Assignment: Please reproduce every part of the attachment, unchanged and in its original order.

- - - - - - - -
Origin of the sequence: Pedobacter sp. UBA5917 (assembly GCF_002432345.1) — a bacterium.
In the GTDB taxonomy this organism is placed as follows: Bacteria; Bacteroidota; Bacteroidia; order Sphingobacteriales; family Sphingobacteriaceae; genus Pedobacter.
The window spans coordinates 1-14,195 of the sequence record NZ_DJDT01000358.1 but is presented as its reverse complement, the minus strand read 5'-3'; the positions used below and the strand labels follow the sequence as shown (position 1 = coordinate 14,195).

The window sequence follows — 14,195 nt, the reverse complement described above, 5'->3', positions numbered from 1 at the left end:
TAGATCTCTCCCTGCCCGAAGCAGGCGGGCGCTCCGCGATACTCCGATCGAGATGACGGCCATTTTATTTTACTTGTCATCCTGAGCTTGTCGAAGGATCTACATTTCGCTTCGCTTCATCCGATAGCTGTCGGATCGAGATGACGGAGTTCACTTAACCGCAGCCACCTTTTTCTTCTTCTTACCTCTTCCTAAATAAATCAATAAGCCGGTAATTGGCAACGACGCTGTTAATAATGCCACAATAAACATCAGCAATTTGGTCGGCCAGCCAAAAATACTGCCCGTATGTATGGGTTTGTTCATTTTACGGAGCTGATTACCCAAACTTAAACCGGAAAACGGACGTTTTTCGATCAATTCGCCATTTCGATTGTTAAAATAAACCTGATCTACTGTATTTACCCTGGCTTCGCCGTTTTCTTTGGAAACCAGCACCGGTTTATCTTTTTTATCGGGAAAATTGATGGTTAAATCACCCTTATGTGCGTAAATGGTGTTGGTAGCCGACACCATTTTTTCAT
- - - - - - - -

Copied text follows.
Origin of the sequence: Pedobacter sp. UBA5917 (assembly GCF_002432345.1) — a bacterium.
In the GTDB taxonomy this organism is placed as follows: Bacteria; Bacteroidota; Bacteroidia; order Sphingobacteriales; family Sphingobacteriaceae; genus Pedobacter.
The window spans coordinates 1-14,195 of the sequence record NZ_DJDT01000358.1 but is presented as its reverse complement, the minus strand read 5'-3'; the positions used below and the strand labels follow the sequence as shown (position 1 = coordinate 14,195).

The window sequence follows — 14,195 nt, the reverse complement described above, 5'->3', positions numbered from 1 at the left end:
TAGATCTCTCCCTGCCCGAAGCAGGCGGGCGCTCCGCGATACTCCGATCGAGATGACGGCCATTTTATTTTACTTGTCATCCTGAGCTTGTCGAAGGATCTACATTTCGCTTCGCTTCATCCGATAGCTGTCGGATCGAGATGACGGAGTTCACTTAACCGCAGCCACCTTTTTCTTCTTCTTACCTCTTCCTAAATAAATCAATAAGCCGGTAATTGGCAACGACGCTGTTAATAATGCCACAATAAACATCAGCAATTTGGTCGGCCAGCCAAAAATACTGCCCGTATGTATGGGTTTGTTCATTTTACGGAGCTGATTACCCAAACTTAAACCGGAAAACGGACGTTTTTCGATCAATTCGCCATTTCGATTGTTAAAATAAACCTGATCTACTGTATTTACCCTGGCTTCGCCGTTTTCTTTGGAAACCAGCACCGGTTTATCTTTTTTATCGGGAAAATTGATGGTTAAATCACCCTTATGTGCGTAAATGGTGTTGGTAGCCGACACCATTTTTTCAT